Unhappiness And Stress Do Not Lead To An Increase Risk In Mortality, New Study Finds
A new study led by Dr. Bette Liu of the University of South Wales in Australia found that unhappiness and stress do not increase risk of mortality.
December 16, 2015
This finding was reached by Dr. Liu and colleagues by conducting an analysis of 719,671 women who were part of the UK's Million Women Study.
Honor Whiteman of Medical News Today reports, “A median age of 59 years, the women were recruited to the study between 1996-2001. Three years after enrollment, they were asked to complete a questionnaire detailing their health and feelings of stress, happiness, control and relaxation.”
“Around 39% of the women reported being happy most of the time, 44% said they were usually happy, while 17% said they were unhappy.”
“Over the next 10 years, 31,531 of the women died - as determined by electronic record linkage. The team analyzed mortality incidence from all causes, cancer and heart disease.”
After controlling for pre-existing differences in health and lifestyle, the resesarchers found that rates of all-cause mortality, heart disease mortality and cancer mortality over the 10-year follow-up were the same between both happy and unhappy women.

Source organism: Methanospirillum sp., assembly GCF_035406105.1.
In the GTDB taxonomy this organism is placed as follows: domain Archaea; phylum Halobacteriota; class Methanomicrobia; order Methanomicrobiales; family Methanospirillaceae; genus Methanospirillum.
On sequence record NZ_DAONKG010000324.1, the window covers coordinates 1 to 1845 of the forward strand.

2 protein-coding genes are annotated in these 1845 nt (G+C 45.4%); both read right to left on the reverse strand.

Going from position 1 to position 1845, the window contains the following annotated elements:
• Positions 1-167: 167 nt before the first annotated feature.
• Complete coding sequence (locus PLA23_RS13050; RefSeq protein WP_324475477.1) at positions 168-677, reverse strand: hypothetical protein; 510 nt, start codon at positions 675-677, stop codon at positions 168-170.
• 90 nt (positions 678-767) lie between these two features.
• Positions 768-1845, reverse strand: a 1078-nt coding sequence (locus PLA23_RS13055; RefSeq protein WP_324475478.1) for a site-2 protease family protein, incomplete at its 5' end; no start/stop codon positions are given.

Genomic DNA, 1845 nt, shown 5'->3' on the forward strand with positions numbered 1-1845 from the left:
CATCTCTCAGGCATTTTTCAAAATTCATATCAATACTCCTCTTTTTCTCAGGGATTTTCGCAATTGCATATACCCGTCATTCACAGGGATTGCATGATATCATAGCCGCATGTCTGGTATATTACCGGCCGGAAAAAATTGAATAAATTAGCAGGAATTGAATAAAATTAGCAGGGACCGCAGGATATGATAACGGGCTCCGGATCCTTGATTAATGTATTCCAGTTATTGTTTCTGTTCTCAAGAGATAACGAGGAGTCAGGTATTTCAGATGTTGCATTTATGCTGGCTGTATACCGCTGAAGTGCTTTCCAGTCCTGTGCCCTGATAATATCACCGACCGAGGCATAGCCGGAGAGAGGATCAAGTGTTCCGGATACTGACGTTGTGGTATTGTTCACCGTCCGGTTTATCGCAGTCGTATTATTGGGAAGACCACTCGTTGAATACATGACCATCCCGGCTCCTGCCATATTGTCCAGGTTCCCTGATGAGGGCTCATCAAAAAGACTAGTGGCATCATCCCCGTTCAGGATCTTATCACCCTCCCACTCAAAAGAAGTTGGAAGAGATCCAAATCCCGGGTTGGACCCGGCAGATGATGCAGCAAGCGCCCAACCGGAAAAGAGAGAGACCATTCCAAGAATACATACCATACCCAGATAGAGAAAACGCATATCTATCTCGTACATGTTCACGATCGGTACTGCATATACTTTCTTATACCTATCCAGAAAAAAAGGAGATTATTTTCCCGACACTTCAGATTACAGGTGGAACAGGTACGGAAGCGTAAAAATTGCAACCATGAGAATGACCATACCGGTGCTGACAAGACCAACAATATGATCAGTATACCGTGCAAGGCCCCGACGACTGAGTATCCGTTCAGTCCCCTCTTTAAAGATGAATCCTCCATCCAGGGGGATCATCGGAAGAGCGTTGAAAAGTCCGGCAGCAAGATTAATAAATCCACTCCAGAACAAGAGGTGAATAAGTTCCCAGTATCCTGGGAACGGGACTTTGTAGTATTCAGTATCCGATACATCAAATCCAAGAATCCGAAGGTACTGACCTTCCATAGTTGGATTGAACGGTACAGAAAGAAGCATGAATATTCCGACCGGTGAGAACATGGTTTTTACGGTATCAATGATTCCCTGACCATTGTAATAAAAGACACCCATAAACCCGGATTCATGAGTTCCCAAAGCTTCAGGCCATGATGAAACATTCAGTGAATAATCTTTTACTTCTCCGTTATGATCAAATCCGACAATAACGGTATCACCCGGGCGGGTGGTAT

"After adjustment for these factors, no robust evidence remains that unhappiness or stress increase mortality or that being happy, relaxed, or in control reduces mortality," write the authors.
They say that previous studies associating unhappiness with increased mortality or happiness with reduced mortality have not accounted for how ill health impacts a person's happiness or feelings of stress.
"Many still believe that stress or unhappiness can directly cause disease, but they are simply confusing cause and effect. Of course people who are ill tend to be unhappier than those who are well, but the UK Million Women Study shows that happiness and unhappiness do not themselves have any direct effect on death rates,” said co-author Prof. Sir Richard Peto, of the UK's University of Oxford.
Disclaimer: anxietycentre.com is not responsible for the accuracy of news releases posted at anxietycentre.com by contributing institutions or for the use of any information throughout anxietycentre.com's system.
The combination of good self-help information and working with an experienced anxiety disorder coach, counselor, or therapist is the most effective way to address anxiety disorder and its many symptoms. Until the core causes of anxiety are addressed - the underlying factors that motivate apprehensive behavior - a struggle with anxiety disorder can return again and again. Identifying and successfully addressing anxiety's underlying factors is the best way to overcome problematic anxiety.
For more information about our Anxiety Counseling option; our Available Anxiety Therapists; to Book An Appointment with one of our anxiety therapists; common Anxiety Signs and Symptoms; common Anxiety Attack Symptoms; the symptoms of panic attack disorder; anxiety Recovery Support area; information about Anxiety; and our Anxiety 101 section; or click on the appropriate link or graphic below:
Return to our anxiety research page.
Authors: Jim Folk, Marilyn Folk, BScN. Last updated September 3, 2018.